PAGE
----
I would like to preface this post with the following: I realize that many, many people have had it a lot worse than me and I consider myself very fortunate, and lucky, that for the most part, I was spared. This is just my personal experience and I hope that everyone that was affected by this flood is safe and that despite everything, you can find the silver lining. Like, hey, new carpet!
I never liked energy drinks. In fact, I pretty much turned up my nose at them since the dawn of Red Bull and vodkas. At around 1pm, right as soon as lunch ends, I find myself drawn to the work fridge where my sugar free Red Bull is sitting in the door. I have absolutely no energy these days, thanks in part to constant travel between work, my apartment, a different friend’s couch in a different city most every night, with absolutely no alone time to speak of. I’m constantly “on”, and have been for two weeks now. I know my introverted friends are cringing reading this and being part introvert, it’s taking a massive toll on me.
My job entails me constantly being friendly, putting a smile on my face, creating endless amounts of small talk and dealing with people for eight or nine hours a day. My favorite part of the day these days is at five or six pm–plugging in a good podcast, taking an hour and a half run and then coming home and watching mindless television on my sofa, or reading my book in my hammock. Fairly solo activities. Very relaxing, very grounding.
It started Wednesday, September 11th. It had been raining since Monday night. I remember my excitement Monday as we had our first true rainy night in…well…years. When you live in Colorado you savor these rainy, gray days. And we had a couple in a row. By Wednesday I was missing the sun and I realized that maybe owning a rain jacket or an umbrella might have been a good idea. I didn’t think anything of the rain, aside from how it was interfering with my half marathon training. I remember standing at my back door, in my running clothes, watching what had become a torrential downpour, wondering how smart running would be at this point. Even so, at 9pm everyone was still thankful for the drought-quenching rain that we so desperately needed.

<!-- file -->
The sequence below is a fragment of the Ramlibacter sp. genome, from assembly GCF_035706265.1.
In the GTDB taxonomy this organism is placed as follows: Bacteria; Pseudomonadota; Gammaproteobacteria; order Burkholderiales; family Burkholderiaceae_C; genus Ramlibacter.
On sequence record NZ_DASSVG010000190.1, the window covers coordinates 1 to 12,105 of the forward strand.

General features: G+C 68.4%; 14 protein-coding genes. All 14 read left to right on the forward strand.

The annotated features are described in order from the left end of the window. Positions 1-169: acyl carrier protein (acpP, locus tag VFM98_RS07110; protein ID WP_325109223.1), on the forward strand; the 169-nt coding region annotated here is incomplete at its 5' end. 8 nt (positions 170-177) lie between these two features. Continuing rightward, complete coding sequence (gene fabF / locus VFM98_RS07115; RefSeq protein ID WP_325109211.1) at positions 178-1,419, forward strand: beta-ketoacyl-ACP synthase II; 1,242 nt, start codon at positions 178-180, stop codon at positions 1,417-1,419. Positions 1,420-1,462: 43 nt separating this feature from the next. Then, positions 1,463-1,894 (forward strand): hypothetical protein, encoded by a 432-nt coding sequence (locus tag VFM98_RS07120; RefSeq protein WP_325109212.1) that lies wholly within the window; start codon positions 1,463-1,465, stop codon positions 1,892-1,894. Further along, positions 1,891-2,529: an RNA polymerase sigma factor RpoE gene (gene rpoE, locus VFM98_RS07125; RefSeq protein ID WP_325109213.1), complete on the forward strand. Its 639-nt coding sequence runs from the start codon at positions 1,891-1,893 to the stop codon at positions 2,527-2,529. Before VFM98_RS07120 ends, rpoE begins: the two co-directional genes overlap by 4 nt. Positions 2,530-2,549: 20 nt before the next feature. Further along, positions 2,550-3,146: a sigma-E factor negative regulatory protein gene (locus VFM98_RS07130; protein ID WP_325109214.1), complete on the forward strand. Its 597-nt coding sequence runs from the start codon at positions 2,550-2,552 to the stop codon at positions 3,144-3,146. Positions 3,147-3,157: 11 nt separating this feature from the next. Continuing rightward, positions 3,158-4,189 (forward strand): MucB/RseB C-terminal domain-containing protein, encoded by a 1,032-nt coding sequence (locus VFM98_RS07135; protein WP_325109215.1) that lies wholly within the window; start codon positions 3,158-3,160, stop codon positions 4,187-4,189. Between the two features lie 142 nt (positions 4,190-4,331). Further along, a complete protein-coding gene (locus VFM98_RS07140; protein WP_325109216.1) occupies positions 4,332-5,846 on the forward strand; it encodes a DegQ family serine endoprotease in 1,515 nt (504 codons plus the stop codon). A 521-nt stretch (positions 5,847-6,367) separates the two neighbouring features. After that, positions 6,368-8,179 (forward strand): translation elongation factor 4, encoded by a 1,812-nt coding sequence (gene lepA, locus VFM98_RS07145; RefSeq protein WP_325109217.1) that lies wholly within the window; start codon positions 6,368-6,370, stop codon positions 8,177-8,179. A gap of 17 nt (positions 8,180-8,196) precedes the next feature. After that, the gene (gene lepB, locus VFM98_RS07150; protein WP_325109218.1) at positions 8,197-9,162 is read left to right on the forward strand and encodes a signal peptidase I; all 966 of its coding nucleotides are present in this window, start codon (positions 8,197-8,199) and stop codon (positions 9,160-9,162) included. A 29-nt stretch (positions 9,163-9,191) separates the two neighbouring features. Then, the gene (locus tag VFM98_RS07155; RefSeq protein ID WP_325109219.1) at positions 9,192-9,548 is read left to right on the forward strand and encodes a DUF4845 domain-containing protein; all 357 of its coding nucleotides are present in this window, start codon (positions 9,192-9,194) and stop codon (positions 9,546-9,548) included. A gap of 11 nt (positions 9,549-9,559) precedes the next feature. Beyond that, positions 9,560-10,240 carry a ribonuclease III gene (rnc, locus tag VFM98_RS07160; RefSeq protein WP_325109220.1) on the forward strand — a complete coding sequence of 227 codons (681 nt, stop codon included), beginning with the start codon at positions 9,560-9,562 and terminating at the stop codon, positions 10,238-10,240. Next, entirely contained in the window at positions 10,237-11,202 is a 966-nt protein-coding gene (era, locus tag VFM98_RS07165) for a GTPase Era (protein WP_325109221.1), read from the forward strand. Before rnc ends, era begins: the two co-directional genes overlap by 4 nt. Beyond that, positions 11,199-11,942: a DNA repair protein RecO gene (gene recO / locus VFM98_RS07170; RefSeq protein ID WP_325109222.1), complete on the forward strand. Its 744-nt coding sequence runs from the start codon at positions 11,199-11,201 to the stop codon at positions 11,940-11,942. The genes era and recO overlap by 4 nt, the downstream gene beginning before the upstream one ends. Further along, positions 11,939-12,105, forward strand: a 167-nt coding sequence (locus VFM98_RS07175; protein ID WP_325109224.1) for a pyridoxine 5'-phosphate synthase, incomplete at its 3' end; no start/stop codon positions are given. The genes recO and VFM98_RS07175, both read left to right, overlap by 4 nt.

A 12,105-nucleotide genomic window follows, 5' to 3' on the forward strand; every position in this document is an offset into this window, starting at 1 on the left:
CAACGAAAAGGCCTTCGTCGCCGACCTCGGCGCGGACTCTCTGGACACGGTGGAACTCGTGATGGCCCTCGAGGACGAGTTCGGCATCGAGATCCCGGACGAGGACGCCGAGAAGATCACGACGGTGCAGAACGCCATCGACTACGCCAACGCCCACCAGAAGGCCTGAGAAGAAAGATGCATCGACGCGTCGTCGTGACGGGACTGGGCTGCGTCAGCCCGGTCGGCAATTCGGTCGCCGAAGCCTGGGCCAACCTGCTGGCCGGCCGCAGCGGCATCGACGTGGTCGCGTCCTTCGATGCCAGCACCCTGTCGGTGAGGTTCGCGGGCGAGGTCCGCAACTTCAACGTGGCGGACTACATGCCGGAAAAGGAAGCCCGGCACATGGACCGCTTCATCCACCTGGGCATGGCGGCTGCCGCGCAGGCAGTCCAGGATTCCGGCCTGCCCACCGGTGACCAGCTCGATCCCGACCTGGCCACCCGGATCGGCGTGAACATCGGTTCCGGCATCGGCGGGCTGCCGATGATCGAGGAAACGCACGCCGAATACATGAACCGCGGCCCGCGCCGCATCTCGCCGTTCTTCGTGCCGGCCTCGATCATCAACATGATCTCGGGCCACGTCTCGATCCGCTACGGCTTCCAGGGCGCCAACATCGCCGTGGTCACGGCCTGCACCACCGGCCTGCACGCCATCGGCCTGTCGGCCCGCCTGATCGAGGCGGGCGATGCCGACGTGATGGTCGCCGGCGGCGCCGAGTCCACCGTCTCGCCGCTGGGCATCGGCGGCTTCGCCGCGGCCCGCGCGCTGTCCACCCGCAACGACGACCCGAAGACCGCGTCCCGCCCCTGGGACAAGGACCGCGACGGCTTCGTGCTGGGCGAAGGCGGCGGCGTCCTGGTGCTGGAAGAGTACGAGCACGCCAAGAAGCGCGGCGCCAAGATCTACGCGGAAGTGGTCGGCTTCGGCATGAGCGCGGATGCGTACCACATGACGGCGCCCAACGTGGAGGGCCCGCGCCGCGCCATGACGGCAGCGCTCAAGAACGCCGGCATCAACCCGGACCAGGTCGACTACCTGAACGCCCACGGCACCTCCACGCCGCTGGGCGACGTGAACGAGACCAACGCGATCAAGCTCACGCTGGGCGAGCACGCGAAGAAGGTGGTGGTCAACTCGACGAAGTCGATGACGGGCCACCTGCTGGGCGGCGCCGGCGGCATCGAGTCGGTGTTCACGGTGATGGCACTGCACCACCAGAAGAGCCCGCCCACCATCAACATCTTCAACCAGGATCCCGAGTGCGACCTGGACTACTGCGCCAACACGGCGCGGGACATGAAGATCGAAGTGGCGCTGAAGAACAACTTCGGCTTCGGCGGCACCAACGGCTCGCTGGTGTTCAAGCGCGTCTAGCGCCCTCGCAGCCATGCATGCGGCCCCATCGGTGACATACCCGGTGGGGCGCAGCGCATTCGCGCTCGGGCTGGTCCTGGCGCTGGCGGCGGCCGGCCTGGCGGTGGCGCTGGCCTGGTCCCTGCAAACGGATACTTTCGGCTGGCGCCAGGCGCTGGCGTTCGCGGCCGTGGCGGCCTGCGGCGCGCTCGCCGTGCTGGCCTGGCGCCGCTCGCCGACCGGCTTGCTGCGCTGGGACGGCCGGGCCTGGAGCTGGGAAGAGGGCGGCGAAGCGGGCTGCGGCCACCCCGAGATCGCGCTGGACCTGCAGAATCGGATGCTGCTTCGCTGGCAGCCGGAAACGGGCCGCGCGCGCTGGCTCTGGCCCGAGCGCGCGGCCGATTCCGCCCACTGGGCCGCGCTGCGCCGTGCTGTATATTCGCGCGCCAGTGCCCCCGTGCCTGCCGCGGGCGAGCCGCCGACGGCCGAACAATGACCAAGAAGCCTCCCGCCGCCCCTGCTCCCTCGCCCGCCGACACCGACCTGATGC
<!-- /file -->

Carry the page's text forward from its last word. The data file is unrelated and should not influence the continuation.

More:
I went to bed in my garden level bedroom with the sound of the emergency sirens going off telling people to stay away from the Boulder Creek Path, it was starting to flood. People were starting to turn from thankful to PLEASE STOP RAINING. I checked my backyard and at 11pm, there was no water pooling in the backyard so I sent a quick text to my roommate saying that all was fine up in North Boulder and not to worry. It was an eerie feeling knowing that parts of lower Boulder were starting to flood. I fell asleep around 11, thinking that the rain would end soon, as it always does in Boulder.
Around 12:30am I woke up again, as the insomniac that I am is prone to do. I sat listening to the pouring rain and noticed a distinct difference from when I was falling asleep: there was sloshing. It sounded like a lake was in my backyard. So I got up, turned on the flashlight app on my iPhone and looked out the window. I think the freakout was immediate and absolute. Where there once was no water in my backyard, not even a puddle, there was water up to my window sill. I sent another quick, urgent text to my roommate telling her that the backyard had started taking on water at a rapid rate–what did she want me to move upstairs? We were going to flood.
I started taking stuff down off the ledge that runs the perimeter of my bedroom, thinking that the water was going to come in through the window. At about 1:30am, or 2, my roommate arrives home and we realize something: there’s no more water in the backyard. Well, where is it? It didn’t take us long to figure that out.
Suddenly Abby’s floor is soaking wet.
Mine was starting to get wet too, our feet were leaving wet footprints in our wake as we started focusing our attention not on the ledges anymore, but on what was on the ground. Emergency sirens, usually followed by “THIS IS A TEST,” were raging around the neighborhood, around all of Boulder and Boulder’s emergency management twitter feed was tweeting in all CAPS telling resident of Four Mile Canyon TO GET OUT IMMEDIATELY. My twitter feed was full of friends tweeting about flooding downtown, of their situations and of all the hell that had just opened up all over Boulder. Even with all that, even with the wet floors, I don’t think I realized just how bad it was.
It was an exhausting night with very little sleep. At one point we did fall asleep and Abby and I both admitted the next morning that we fully expected that we would wake up and the rain would be gone and the water inside the apartment would be gone. I was truly shocked when I got out of bed to the text from my boss telling me to cancel all our patients and not to come in, and SPLASH. I was in water. I let a few curses fly and stumbled upstairs and out my front door where I heard people talking. A guy with a van was starting to drag a large blue hose into my neighbor’s apartment. My neighbors stood in our courtyard chatting about how bad they had it and they took a tour of my apartment.